More 24/7 safe spaces needed for Winnipeg’s homeless: report

A new report headed to a City Hall committee this week said Winnipeg needs to open more 24/7 safe spaces to help out the city’s most vulnerable.

The report follows work done by the Kíkinanaw Óma: Strategy to Support Unsheltered Winnipeggers (KOS) which was put together by the group End Homeless Winnipeg.

“Winnipeg is experiencing an escalating housing emergency,” the report stated.

“Temporary encampments and unsheltered homelessness are the most visible symptoms of the crisis.”

Read more: More homeless camps popping up in Winnipeg as others get torn down

The 34-page report is set to be presented to the Standing Policy Committee on Protection, Community Services and Parks meeting at City Hall later this week.

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The report said offered up six recommendations to help support individuals experiencing unsheltered homelessness – including housing and breaking down barriers to emergency shelters.

The 2018 Street Census reached 1,519 individuals experiencing homelessness in Winnipeg. Of those who responded, 204 identified as living unsheltered, 392 were housed in emergency shelters, and 895 were provisionally accommodated.

The KOS report said there are just over 500 emergency shelters beds for adults, youth, and families.

“Emergency shelters are a crucial component of the support network for individuals experiencing unsheltered homelessness,” the report said.”

However, it also said there are too many barriers that prevent people from actually accessing these spaces like being at capacity, having restrictions on pets, belongings or alcohol, separating couples, or requiring a too detailed intake process.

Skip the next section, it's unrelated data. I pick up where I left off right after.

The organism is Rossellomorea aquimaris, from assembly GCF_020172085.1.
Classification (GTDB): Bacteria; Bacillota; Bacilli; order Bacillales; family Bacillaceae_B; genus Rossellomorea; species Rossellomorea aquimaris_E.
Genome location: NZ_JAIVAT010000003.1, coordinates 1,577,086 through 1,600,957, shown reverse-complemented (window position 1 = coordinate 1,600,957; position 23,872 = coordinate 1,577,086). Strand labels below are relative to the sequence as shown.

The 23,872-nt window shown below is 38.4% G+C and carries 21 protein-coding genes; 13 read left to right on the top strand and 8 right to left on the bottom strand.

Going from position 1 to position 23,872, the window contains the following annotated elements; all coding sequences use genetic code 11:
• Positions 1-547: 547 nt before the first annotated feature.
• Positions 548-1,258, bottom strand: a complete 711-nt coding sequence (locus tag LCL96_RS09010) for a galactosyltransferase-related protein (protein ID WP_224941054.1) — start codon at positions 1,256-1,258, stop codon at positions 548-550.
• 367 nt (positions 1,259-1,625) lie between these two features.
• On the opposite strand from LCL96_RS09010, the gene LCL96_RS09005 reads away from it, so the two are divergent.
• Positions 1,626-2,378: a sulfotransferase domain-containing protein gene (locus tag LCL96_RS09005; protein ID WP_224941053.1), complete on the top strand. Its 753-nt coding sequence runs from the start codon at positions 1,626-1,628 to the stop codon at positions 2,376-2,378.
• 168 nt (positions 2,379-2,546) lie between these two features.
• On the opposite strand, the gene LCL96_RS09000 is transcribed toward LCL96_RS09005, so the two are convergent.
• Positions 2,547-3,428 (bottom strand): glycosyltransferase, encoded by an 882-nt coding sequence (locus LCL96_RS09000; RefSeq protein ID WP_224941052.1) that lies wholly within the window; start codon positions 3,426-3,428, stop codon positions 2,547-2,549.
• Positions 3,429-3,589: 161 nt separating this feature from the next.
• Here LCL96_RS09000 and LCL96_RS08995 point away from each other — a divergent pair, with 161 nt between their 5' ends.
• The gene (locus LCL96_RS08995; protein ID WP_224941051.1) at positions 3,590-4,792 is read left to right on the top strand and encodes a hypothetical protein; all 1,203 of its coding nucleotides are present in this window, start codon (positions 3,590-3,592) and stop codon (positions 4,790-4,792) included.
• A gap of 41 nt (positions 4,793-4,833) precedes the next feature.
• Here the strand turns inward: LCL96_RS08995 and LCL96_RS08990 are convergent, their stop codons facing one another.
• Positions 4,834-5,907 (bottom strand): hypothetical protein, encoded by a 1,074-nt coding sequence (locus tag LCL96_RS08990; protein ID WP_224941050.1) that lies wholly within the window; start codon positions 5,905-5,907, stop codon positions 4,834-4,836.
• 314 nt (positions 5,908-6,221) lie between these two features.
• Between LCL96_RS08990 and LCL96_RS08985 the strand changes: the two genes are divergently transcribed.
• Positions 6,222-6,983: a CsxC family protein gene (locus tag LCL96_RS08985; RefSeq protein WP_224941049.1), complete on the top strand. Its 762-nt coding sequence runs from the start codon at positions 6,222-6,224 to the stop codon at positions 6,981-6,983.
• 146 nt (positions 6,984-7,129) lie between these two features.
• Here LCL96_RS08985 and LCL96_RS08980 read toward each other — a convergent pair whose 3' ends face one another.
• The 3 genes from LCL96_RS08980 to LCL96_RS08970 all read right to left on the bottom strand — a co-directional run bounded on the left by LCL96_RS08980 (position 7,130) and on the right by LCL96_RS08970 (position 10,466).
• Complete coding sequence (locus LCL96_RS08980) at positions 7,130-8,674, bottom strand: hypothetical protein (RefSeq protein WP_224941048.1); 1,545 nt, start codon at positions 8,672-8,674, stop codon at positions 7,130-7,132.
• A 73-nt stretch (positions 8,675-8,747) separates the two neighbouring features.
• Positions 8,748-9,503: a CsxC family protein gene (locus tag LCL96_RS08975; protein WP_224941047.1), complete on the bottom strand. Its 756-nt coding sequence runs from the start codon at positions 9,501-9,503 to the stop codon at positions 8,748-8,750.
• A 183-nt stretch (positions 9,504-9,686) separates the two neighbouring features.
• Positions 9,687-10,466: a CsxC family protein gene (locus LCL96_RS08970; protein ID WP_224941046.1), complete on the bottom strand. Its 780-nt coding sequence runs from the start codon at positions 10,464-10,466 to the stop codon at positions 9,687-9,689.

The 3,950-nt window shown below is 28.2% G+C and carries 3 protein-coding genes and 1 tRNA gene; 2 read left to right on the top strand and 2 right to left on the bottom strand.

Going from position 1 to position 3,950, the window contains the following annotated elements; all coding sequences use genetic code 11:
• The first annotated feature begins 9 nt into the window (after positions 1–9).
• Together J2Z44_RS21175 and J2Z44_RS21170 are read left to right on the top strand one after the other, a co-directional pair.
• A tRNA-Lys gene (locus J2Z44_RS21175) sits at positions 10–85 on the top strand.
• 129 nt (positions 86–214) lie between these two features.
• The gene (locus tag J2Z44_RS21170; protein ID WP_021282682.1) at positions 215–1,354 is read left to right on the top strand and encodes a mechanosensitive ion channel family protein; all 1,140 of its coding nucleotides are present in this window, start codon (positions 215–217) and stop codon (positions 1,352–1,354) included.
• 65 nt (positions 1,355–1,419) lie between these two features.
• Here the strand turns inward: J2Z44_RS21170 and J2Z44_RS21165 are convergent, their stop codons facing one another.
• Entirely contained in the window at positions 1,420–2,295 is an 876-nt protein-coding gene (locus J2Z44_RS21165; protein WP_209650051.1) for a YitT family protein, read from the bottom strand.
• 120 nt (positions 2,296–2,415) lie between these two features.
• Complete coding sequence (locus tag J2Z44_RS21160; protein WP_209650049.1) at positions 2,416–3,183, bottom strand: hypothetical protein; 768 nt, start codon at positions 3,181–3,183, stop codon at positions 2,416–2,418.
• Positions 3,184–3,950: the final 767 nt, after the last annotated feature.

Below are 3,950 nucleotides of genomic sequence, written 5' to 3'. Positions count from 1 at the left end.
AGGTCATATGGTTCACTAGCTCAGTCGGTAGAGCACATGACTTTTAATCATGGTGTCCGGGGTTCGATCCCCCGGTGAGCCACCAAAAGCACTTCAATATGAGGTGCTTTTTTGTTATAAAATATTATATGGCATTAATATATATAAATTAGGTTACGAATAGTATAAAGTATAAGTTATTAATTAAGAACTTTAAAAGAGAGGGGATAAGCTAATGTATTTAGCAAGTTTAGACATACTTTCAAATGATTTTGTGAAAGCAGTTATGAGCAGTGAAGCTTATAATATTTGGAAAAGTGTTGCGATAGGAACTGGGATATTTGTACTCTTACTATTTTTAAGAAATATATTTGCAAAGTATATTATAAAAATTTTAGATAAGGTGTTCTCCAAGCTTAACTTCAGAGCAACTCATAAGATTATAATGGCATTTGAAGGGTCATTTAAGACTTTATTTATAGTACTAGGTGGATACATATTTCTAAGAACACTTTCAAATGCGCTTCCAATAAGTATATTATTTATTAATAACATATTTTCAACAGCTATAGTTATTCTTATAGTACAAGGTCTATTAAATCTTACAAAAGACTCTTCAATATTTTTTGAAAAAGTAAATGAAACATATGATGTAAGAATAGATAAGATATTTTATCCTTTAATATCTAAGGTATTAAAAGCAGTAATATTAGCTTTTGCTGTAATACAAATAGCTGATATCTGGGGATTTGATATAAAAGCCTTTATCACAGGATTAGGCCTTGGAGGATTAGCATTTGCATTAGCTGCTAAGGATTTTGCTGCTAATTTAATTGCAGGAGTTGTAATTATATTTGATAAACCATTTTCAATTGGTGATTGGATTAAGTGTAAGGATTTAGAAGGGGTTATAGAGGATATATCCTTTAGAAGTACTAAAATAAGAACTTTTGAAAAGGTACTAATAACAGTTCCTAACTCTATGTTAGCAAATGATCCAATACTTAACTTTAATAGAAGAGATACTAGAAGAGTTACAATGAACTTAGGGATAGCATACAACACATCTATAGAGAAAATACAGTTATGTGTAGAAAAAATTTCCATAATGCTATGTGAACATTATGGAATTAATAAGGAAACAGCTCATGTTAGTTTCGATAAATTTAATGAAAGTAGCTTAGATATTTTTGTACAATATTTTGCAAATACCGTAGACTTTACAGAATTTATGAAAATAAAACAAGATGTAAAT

The report noted it’s one reason for the increase in homeless encampments that have popped up around Winnipeg in recent months.

Read more: Fires, protest around Winnipeg homeless camps as city moves people out

It also said there are not enough diverse shelter options in Winnipeg. The report noted that there are currently no Indigenous shelters, women’s only shelters, or 2SLGBTQ+ specific shelters.

“This remains a significant gap for these particular communities. It is important to identify that Indigenous people specifically, are underrepresented in the cohort that access emergency shelters.”

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The report said moving forward, there needs to be significant work from all levels of government to help fix the situation, but it set out an number of recommendations the City of Winnipeg could do specifically:

  1. Examine new or different ways to support the creation of affordable housing through planning, policy, regulatory, and financial instruments under the legislative authority of the City to facilitate affordable housing development options.
  2.  Open 24/7 safe spaces. The City has already started this work with the July 2020 launch of a 24/7 Safe Space Grant Program which will allocate one million dollars over four years to provide safe space supports and services to key priority groups in Winnipeg.
  3. As a city, continue to take part in, and work with, the Unsheltered Winnipeggers Strategy Group to ensure the continuation of the interim strategy and a right-based approach to supporting encampments, while also supporting the ongoing implementation of the strategy.

The report will be discussed at City Hall on Friday, Sept. 18.

More homeless camps in Winnipeg

More homeless camps in Winnipeg

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